In your mind, is formal training essential? A background in meteorology and oceanography is nearly a must in my profession, as well as being a surfer. Without this background it would be hard to grasp the different phenomena that occur in the ocean and atmosphere from a technical point of view, and being a surfer myself, it helps to convey the science in layman terms to the general surfing population.

Do you think having a mentor is important? How would you go about getting one for this industry? Ben Matson would be my biggest mentor. He has taught me so much invaluable information and helped guide me over the past few years regarding how different weather systems evolve as well as some finer details regarding the art of forecasting the surf. I would say having a mentor is very important when starting out, to help mould the way you interpret the weather and ocean.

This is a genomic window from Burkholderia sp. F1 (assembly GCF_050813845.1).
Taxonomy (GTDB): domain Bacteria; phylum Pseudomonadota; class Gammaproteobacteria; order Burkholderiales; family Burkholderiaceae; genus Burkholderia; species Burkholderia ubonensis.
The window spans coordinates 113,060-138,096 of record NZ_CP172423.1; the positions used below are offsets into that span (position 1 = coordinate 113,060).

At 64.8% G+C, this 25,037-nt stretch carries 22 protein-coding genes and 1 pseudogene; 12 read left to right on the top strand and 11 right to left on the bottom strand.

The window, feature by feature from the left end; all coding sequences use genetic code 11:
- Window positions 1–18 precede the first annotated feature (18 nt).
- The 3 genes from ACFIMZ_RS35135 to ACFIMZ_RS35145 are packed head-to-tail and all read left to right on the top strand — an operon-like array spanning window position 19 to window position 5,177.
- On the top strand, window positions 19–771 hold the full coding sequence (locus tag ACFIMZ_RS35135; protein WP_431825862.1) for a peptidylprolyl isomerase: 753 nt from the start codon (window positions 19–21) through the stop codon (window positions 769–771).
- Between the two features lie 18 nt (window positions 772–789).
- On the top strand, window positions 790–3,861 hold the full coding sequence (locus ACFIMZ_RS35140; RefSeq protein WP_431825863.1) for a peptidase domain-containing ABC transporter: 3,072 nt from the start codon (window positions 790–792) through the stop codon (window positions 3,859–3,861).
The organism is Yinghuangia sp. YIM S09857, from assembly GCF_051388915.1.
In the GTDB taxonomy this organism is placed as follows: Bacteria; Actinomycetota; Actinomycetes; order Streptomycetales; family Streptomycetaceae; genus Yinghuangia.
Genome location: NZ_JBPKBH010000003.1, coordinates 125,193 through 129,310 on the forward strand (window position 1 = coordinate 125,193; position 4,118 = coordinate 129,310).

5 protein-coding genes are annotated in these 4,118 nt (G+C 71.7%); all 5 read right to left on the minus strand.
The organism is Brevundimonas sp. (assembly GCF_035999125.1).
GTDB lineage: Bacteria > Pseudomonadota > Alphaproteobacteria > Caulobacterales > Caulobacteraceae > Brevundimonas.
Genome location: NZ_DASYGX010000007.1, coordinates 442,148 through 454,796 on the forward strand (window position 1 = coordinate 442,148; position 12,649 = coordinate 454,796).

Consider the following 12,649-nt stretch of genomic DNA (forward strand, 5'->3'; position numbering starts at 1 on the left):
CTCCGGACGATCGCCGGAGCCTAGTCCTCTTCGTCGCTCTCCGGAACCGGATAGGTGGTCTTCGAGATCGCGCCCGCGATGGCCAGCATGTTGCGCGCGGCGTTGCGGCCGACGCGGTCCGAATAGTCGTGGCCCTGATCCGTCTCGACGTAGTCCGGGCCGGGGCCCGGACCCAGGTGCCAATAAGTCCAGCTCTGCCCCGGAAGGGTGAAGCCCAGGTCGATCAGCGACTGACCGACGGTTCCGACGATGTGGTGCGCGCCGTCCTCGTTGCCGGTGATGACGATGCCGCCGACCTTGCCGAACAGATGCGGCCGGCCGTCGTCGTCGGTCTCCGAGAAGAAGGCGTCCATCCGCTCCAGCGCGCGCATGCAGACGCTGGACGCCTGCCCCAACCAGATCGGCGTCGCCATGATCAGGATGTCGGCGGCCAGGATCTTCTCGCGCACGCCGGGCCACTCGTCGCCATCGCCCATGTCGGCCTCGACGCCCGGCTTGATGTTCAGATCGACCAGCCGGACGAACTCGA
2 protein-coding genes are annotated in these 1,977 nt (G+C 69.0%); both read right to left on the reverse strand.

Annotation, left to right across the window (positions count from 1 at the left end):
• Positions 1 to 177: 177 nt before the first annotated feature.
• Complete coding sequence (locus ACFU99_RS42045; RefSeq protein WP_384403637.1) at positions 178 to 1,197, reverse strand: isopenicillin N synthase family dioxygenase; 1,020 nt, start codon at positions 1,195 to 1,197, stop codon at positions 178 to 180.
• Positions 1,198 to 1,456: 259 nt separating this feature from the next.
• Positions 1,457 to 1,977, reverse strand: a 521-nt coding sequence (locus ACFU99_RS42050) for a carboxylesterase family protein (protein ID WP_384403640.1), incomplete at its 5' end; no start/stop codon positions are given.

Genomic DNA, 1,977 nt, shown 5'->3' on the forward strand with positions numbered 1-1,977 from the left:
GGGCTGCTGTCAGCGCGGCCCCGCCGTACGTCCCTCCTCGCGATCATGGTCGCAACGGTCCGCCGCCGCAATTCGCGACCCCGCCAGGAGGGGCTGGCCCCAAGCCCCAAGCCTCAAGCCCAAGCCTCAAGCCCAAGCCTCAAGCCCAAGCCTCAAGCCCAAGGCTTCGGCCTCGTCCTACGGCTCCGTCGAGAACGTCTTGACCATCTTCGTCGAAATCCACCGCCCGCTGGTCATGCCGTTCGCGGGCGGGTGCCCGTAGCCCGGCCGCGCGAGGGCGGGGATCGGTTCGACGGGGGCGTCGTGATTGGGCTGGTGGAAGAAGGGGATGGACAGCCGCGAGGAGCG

Because we are in such a niche industry, and there are only a handful of forecasters world wide, so it would be quite hard to find a mentor if you weren’t already in the industry.

What are some steps emerging talent can take to start/further their career? A start would be studying some form of oceanography and meteorology course, as this knowledge base is almost a must if you want to start predicting the swell emanating from particular weather systems. Also a keen interest in waves, surfing and keeping an eye on the ocean day to day, rain hail or shine is a must.